• A 3 digit number is shown from the far right bubble; and in that case, the left 3 digits must blanked--same idea for any "blank" needed. So no 000333. I want to just see 333.
  • The display had to be reasonably fast to respond to new values at input--10ms?
  • It has to take up as few pins as possible on the Arduino (since I might want to drive this from an ATTINY85 someday, or just have other things I want to use the Arduino for in addition to this display?).
  • OK to use external jellybean parts, but let's keep it reasonable.
OK, let's motorize this pursuit.....

I already had an UNO (easy to develop with) about 3 clono nanos (Ditto) and maybe 5 clono Pro Minis in my junk box. The latter meant finding, untangling, and then hooking up the tiny USB to Serial adapter for programming; 

Whatever, I developed with the trusty UNO. it has enough I/O pins for the bubble display but then I'd be out of pins for anything else fun--so let's use a shift register such as the venerable 74HC595 to free up pins; I used two 595 breakout boards from Sparkfun for my POC:


No Shift, Sherlock! There is a ton of information about using shift registers with Arduinos on Youtube (here and here for instance) as well as the forums etc. (post here was very useful for this project).

I had issues with the fact that pins in 595-land aren't always called the same thing from chip to document to breakout board to forum page...which got me feeling stupid and frustrated from time to time. I'll live.

Here is the "595 Cheat sheet" I came up:

HOW IT WORKS:
  • Bits of data--two bytes total in our case, come in the SERIAL in port.
  • Each HIGH on Serial Clock shifts everything over one to the right. The arduino "shiftOut()" function handles that and the timing. Yeh!
  • Each LATCH going high says "we are done with the bullshift, present everything to the world, ready to use".
  • You can put x number of 595s in series and it all works; I used 2x 595s for this, but you don't have to stop there; you can get as many digital I/O pins as you need by putting more registers in series, flowing your SER bits through all of them, then LATCHing all of it when you're ready to go. And through it all--even if you have 10 of the damn things lined up, that's 80 I/O pins, you'll never consume more than than 3 Arduino digital pins for the whole enchilada.  Obviously this is a very useful IC for what we do.

WHAT THE 595's PINS DO:

  • Q0-Q7 outputs. What we want to use to drive our bubble display's LEDs.  These pins can source or sink current and light up the LEDs (with current limiting resistors); I didn't find anything definitive about the current limits for the NS1166 in the NS datasheet--whatever; 5V with 330ohm-ish resistors did the trick, and 3V worked w 330ohm R's as well albeit a bit dimmer. No smoke!
  • DS-Serial data. Seen it as "SER" on some CMOS data sheets, and called "SER IN" on Sparkfun breakout. Your serial data--the 8 on/offs you want to blow into the shift register--goes in here.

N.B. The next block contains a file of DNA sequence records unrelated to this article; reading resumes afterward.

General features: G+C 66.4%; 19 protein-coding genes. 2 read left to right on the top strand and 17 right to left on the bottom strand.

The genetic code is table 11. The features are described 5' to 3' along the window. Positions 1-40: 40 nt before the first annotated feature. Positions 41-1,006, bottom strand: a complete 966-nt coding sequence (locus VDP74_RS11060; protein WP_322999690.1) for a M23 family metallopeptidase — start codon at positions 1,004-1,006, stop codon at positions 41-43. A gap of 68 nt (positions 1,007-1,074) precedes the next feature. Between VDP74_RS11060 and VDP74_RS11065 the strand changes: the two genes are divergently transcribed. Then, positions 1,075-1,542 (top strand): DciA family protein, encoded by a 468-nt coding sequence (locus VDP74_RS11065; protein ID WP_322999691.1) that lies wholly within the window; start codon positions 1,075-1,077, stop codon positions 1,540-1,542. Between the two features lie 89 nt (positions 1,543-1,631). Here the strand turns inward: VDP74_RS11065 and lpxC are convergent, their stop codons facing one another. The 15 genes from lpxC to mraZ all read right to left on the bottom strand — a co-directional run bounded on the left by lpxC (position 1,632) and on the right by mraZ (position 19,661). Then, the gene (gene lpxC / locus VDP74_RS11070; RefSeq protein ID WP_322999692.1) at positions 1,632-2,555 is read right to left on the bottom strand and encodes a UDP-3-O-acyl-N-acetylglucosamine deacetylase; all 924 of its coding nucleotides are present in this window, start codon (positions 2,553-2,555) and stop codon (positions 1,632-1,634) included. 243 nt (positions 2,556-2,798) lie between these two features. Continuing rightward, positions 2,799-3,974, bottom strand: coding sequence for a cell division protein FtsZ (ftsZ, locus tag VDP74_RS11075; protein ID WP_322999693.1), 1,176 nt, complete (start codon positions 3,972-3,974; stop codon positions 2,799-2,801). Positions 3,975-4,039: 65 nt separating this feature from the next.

• OE--output enable. Active Low. Called /OE on the Sparkfun breakout board. We want our outputs enabled eh? Well Yes we do or else nothing happens. So, tie this to ground.
  • SH_CP is clock pin. Each time the clock goes low to high, the bits shift in the device one to the right. Called "CLOCK" on Sparkfun board.
  • MR--master reset. Active low. This clears everything in the register, and we don't want to clear everything ever for this application, so tie it to 5V. Called /RESET on the Sparkfun.
  • ST_CP "Latch" pin.  When that goes high, everything in the shift register is presented to the outside world. Called L_CLOCK on the Sparkfun device.
  • Q7' (Q7 prime) is SER_OUT on the Sparkfun. Use to daisy chain your 595s, so serial going into one IC can feed as many 595s in series as you need for your project. I've seen this called "QH" or "QH*" on some chips and data sheets.

SHUT UP AND BUILD THE THING ALREADY!

OK dammit!

I ended up bread boarding this:



Some bench photos:

I had to modify a cheap breadboard to accommodate the 595's. Sparkfun needed to make these breakout boards about 200mils wider!

I added extra LEDs in parallel with the bubbles to better see what was going on with the 595s. 

Final POC was to have the pot make the display read from 0-1023 based on the pot's wiper position. Works! No flicker!

OK how about the code? Here is what I was using to get the pot to go--I wrote other variations to try out other things, comment if anyone wants to see those.

This wasn't too hard--it took a couple of evenings. I got stuck for maybe an hour on one strange thing--the bubbles wouldn't work reliably if I was using Serial.write to debug. Commenting the serial stuff out, the bubbles worked again. So I was introducing a bug by debugging? A pest, but yes.

A few >'s instead needed to be <' s but overall, not bad at all.


//////////******************************

long testnumber = 0;

//testnumber is what I want to show up on the NSA1166.
//you have to use long. int only goes to 32000 or something close!

//////////******************************


unsigned long startMillis;  //start millis timer
unsigned long currentMillis;
const unsigned long period = 10;

//each item in the array below ground a given pin of a 595, so the Bubble can display.

int mybubble[] = {124,188,220,236,244,248};


int c = 0; /* used to hold number of elements in the array */
long n;
int p = 0; // counter for filling array with elements.

int numberArray[6];

//this holds each value of number we are trying to display
// bubble zero is leftmost bubble!

long bubble5 = 0;
long bubble4 = 0;
long bubble3 = 0;
long bubble2 = 0;
long bubble1 = 0;
long bubble0 = 0;




//pins used to feed shift regs
//Pin connected to ST_CP of 74HC595
int latchPin = 8;
//Pin connected to SH_CP of 74HC595
int clockPin = 12;
////Pin connected to DS of 74HC595
int dataPin = 11;



//pot wiper connected to A0.  gnd AND 5V for the rest
int pot = A0;